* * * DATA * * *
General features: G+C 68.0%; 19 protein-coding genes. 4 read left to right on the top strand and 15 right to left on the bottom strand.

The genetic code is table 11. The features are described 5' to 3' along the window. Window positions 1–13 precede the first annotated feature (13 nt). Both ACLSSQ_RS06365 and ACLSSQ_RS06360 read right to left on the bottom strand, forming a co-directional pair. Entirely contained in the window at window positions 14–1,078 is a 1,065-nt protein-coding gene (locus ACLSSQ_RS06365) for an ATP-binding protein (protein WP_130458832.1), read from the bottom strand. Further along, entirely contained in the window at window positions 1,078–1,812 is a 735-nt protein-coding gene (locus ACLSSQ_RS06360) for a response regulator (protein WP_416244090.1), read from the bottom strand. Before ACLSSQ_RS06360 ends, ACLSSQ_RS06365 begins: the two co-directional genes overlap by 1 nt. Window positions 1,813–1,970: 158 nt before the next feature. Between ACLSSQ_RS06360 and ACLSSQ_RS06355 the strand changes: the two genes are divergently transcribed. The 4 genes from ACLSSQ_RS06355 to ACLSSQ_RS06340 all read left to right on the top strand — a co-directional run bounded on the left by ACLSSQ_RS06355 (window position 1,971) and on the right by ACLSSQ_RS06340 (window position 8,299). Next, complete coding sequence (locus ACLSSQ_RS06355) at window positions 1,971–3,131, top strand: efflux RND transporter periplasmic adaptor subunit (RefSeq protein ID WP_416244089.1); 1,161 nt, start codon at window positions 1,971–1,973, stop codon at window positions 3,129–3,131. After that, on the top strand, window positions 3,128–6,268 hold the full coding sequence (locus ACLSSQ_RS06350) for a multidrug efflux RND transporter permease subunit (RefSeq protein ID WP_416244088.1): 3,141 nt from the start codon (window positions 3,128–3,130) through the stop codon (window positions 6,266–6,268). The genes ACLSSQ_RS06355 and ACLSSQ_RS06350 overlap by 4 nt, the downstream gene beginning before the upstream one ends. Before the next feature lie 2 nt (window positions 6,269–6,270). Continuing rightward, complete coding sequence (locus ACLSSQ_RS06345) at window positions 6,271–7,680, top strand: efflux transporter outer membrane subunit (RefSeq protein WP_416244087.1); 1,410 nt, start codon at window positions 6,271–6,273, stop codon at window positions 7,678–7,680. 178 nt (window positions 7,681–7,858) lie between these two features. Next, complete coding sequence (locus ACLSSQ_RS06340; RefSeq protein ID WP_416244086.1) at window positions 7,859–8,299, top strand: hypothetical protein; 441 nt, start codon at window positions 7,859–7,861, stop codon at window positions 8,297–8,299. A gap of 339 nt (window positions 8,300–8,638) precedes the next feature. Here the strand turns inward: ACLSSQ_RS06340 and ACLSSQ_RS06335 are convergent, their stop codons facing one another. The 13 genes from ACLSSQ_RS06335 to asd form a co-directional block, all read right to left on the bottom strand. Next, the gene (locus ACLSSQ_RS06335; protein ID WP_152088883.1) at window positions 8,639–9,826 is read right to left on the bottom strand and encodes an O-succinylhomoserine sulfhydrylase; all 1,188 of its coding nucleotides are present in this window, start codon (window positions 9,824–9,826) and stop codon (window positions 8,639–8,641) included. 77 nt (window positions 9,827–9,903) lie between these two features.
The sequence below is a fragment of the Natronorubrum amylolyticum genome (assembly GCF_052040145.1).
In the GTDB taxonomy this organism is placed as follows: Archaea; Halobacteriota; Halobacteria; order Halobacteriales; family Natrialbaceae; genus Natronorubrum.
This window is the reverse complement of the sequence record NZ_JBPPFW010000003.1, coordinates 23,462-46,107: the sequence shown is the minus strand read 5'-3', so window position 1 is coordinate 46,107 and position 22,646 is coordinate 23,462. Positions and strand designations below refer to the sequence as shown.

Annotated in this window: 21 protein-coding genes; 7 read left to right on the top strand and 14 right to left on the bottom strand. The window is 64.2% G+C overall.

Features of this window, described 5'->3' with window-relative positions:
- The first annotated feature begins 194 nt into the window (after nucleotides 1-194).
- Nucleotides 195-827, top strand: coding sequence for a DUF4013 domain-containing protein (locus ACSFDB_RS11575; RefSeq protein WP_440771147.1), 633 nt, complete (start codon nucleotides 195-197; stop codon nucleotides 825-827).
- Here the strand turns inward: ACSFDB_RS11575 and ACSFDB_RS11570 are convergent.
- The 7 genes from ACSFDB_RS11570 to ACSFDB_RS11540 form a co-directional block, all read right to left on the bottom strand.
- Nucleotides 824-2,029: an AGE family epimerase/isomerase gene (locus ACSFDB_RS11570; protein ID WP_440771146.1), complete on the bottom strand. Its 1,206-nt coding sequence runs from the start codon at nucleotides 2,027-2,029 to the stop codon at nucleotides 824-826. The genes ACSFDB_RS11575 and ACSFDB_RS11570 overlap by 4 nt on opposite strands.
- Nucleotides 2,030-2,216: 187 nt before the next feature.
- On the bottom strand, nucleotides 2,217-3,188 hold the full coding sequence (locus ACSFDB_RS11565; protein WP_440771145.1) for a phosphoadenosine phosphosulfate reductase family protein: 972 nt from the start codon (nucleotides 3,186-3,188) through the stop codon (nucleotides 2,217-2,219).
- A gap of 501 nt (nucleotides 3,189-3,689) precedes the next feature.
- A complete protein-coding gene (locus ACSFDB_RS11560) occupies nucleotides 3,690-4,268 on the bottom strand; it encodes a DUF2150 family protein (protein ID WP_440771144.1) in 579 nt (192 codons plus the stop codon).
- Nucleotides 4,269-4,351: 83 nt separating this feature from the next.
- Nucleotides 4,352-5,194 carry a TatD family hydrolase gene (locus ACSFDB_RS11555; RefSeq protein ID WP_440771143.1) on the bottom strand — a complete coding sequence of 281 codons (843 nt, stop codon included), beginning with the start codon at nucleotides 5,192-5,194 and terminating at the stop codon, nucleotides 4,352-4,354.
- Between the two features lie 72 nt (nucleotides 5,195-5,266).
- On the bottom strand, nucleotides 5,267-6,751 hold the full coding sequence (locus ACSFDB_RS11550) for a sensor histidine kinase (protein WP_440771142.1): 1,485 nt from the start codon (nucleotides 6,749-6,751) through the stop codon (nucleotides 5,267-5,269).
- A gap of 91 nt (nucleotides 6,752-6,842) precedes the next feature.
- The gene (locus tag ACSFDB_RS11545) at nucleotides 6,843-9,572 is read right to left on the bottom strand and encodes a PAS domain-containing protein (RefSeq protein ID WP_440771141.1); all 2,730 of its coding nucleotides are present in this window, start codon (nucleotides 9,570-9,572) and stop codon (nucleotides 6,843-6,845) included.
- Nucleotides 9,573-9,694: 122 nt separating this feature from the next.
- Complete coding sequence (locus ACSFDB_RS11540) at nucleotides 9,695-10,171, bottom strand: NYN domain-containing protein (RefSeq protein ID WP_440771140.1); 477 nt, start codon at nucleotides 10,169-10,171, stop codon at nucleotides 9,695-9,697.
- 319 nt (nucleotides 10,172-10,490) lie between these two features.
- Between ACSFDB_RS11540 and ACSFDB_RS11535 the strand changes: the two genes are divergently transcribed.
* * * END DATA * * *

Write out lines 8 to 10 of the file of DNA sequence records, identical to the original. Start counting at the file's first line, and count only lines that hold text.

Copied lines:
- The first annotated feature begins 194 nt into the window (after nucleotides 1-194).
- Nucleotides 195-827, top strand: coding sequence for a DUF4013 domain-containing protein (locus ACSFDB_RS11575; RefSeq protein WP_440771147.1), 633 nt, complete (start codon nucleotides 195-197; stop codon nucleotides 825-827).
- Here the strand turns inward: ACSFDB_RS11575 and ACSFDB_RS11570 are convergent.